A dog's tail tells you about their lineage, their moods and their social status. They come in all shapes and sizes. They serve general and breed specific needs. Shapes of tails include:
- Whip -Whippets and Greyhounds
- Plume -Tervuren and Borzoi
- Gay -Beagles, German Shorthaired Pointers and Cavalier King Charles Spaniels
- Saber -German Shepherds
- Tapering -Dachshunds and Border Terriers
- Otter- Labrador, Flat Coated and Chesapeake Bay Retrievers
- Tufted -Poodles
- Sword -Great Danes, Pointers and American Staffordshires
- Curled -Pugs, Chow-Chows and Akitas
- Snap -Pomeranians and Alaskan Malamutes
- Brush- Spitz and Siberian Huskies
- Bob - Cardigan Welsh Corgis and some Australian Shepherds
- Carrot - West Highland White Terriers
Some like the Airedale Retriever and most Terriers wear their tails higher on the topline of their body. Others like the Greater Swiss Mountain Dog and Bernese Mountain Dog have a low set tail, that begins beneath the topline of their body. The West Highland White Terrier's carrot shaped tail, served as a sturdy "handle" so farmers could pull them out of vermin holes.
Most of us believe the only reason our dog has a tail is to whack them or knock precious chotskies off end tables. Well, they may have a point. But, there are more logical and practical reasons why dogs have tails. They include:
- Balance and Steering
- Pest Repellent
Primarily, dogs use their tails to communicate their moods and their social status.
Most people believe if a dog's tail is wagging, they are happy. The way a dog wags its tail, and the position it is in, speaks volumes about the dog's mood and perceived social status. Never assume just because they are wagging their tail, they are glad to see you. It could be a warning.
Recent studies are producing more information about why dogs wag their tails more to the left or right.
- Right wags - Is a positive response. Dog appears more relaxed, confident, happy and curious.
- Left wags - Is a negative response. Dog appears more fearful, anxious and less confident.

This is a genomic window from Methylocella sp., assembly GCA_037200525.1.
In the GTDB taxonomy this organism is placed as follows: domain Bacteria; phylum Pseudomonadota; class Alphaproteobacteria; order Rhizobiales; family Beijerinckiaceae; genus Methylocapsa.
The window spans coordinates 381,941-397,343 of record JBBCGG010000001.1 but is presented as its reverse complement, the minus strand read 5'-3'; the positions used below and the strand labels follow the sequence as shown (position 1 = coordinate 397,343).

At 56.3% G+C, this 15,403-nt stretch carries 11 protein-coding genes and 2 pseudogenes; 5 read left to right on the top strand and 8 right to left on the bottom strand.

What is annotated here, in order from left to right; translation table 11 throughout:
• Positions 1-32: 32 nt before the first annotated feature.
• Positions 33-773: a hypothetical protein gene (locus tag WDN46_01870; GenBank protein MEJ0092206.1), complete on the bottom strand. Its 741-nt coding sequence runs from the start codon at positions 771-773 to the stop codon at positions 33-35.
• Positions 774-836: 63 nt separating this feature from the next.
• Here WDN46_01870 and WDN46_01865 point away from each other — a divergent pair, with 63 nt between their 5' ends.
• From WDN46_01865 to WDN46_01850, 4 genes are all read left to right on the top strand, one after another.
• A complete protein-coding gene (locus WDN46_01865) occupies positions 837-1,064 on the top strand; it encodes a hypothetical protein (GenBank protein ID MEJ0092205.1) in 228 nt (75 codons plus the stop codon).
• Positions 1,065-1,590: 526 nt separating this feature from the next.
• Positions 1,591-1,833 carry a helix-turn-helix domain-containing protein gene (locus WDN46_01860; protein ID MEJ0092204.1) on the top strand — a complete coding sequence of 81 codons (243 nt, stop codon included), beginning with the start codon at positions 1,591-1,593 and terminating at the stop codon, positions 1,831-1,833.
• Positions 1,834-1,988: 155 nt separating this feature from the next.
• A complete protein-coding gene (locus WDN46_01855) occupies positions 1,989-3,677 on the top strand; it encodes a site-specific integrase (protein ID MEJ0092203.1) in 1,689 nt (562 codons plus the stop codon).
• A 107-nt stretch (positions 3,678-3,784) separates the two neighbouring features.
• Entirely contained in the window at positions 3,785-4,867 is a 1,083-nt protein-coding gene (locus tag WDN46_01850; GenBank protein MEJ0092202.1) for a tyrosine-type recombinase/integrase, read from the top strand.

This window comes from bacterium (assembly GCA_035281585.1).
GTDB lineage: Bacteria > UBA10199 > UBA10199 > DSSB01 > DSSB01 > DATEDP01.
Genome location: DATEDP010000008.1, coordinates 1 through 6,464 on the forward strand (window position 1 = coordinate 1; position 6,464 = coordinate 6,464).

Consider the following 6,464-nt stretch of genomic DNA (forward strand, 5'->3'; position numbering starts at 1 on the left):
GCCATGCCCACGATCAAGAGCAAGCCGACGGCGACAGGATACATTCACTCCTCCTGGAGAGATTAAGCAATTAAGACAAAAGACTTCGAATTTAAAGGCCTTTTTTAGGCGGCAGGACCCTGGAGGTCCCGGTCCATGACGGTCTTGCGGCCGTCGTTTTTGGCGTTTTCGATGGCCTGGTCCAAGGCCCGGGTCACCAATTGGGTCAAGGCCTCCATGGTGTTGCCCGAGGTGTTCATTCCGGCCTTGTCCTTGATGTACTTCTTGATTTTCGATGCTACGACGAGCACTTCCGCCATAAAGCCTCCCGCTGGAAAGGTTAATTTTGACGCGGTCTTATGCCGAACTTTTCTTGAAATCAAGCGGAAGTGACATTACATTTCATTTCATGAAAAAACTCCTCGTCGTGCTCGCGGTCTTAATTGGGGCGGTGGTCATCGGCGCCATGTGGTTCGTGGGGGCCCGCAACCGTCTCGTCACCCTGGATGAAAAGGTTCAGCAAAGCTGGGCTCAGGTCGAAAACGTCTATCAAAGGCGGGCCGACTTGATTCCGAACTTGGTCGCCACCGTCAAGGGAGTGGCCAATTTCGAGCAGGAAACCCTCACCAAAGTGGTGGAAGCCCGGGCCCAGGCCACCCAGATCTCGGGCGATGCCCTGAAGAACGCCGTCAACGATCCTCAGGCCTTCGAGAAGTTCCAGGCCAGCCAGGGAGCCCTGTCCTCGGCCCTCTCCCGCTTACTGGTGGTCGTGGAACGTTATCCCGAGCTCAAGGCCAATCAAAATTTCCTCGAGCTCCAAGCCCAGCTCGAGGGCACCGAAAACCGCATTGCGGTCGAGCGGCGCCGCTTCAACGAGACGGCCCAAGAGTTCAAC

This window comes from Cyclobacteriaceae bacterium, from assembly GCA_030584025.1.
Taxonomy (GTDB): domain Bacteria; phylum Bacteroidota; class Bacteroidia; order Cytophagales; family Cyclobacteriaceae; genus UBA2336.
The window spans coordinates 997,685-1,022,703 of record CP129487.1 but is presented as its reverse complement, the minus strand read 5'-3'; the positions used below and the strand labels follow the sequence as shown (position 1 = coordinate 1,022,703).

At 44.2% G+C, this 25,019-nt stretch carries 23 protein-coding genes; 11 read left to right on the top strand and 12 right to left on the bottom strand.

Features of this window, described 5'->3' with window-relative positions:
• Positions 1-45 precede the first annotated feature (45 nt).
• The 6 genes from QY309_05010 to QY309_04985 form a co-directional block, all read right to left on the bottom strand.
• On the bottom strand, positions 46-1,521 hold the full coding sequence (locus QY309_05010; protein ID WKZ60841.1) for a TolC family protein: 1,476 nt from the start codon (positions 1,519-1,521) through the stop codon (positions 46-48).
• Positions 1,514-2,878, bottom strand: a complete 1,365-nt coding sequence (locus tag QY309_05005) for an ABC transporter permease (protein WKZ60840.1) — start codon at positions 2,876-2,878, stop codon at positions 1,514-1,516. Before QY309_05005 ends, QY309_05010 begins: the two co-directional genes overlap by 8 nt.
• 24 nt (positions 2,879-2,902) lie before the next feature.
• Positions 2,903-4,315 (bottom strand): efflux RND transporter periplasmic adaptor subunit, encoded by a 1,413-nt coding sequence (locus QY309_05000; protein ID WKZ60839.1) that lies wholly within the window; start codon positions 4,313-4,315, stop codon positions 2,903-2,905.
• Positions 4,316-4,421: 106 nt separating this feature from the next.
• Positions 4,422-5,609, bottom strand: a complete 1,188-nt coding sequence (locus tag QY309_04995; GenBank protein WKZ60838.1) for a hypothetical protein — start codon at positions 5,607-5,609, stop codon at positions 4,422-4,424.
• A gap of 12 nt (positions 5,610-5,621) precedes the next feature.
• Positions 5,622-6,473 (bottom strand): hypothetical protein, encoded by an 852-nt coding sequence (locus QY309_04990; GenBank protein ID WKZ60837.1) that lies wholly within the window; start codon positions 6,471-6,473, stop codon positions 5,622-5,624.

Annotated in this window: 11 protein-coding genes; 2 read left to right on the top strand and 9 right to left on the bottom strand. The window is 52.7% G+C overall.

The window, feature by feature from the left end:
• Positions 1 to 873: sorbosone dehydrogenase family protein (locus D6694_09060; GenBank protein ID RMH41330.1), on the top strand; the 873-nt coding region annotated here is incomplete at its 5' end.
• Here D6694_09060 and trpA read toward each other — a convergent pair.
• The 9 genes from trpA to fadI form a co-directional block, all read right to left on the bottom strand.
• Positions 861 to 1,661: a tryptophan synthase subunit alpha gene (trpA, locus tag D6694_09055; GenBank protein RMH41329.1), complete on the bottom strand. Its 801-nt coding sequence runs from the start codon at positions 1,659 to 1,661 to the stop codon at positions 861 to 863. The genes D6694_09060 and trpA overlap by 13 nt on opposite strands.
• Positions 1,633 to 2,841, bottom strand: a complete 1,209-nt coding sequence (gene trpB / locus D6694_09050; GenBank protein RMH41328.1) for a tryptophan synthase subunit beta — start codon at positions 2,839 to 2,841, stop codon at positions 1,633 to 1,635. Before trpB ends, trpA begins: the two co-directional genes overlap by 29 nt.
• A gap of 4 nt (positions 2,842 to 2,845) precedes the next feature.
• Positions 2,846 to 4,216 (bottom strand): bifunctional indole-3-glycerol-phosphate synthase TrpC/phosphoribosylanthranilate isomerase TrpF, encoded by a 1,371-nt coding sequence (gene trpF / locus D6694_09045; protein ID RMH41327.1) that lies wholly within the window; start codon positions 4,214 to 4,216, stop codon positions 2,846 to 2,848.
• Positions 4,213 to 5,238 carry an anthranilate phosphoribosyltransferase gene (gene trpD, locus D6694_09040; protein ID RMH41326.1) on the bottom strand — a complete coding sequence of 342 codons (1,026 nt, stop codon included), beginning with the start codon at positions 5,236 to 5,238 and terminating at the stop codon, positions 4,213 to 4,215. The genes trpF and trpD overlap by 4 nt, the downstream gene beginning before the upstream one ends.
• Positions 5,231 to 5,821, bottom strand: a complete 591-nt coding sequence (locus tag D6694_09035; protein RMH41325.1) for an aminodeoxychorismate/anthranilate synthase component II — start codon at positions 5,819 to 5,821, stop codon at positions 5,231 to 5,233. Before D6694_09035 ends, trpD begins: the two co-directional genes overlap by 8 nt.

Most hunting breeds have a white tip at the end of their tail, like a white flag. They also are higher up on their body, making it easier for the hunters to follow them.
Balance and Steering
Dogs being predators, had to hunt down their next meal. That meant having to change directions while on the run. Their tails are used for counter-balance, so they wouldn't flip over while chasing. When making a right turn, the tail leans to the left and vice-verse.
Water dogs, such as Labrador and Flat Coated Retrievers in particular, have what is called "otter tails." The shape of their tails helps to propel and steer them like a boat rudder, when swimming.
Dogs originating in colder climates often have thick, brush, plume and/or snap tails similar to their common ancestor, the wolf. Dogs from colder climates will curl up into a tight C- position and wrap their tails over their nose when sleeping, to help retain body heat.
Tails come in handy to shoo away flies, mosquitoes and other pests, just as they do with horses and cows.
Why Some Breeds Don't Have Tails
Over the centuries several breeds and their tails have parted ways. Usually hunting, herding and fighting dogs had their tails docked for cleanliness and protection. Chasing prey or protecting herds and flocks usually meant running through brambles and thick brush. Tails only got in the way, or seriously matted, causing pain to the animal.
Fighting breeds had their ears cropped and tails docked, so as not to give their competitors anything to grab.
During the Middle Ages it became common to dock the tails of most working dogs to avoid being taxed. A dog with a tail was considered a luxury only the wealthy could afford.
In the past hundred years, we have chosen to crop ears and dock the tails of dogs to set standards in breed conformations. Basically, it was done for no other reason than appearance. The thinking is changing. In many European countries, it is now illegal to crop ears or dock a puppy's tail. For the sake of their pets, Americans should follow suite.
It is interesting to note, how nature has stepped in. Today, there are Australian Shepherds that are born without tails. All they have for a "tail" is a flap of fatty tissue.
Bottom line: To prevent injury to yourself or your dog, learn how to read a dog's tail.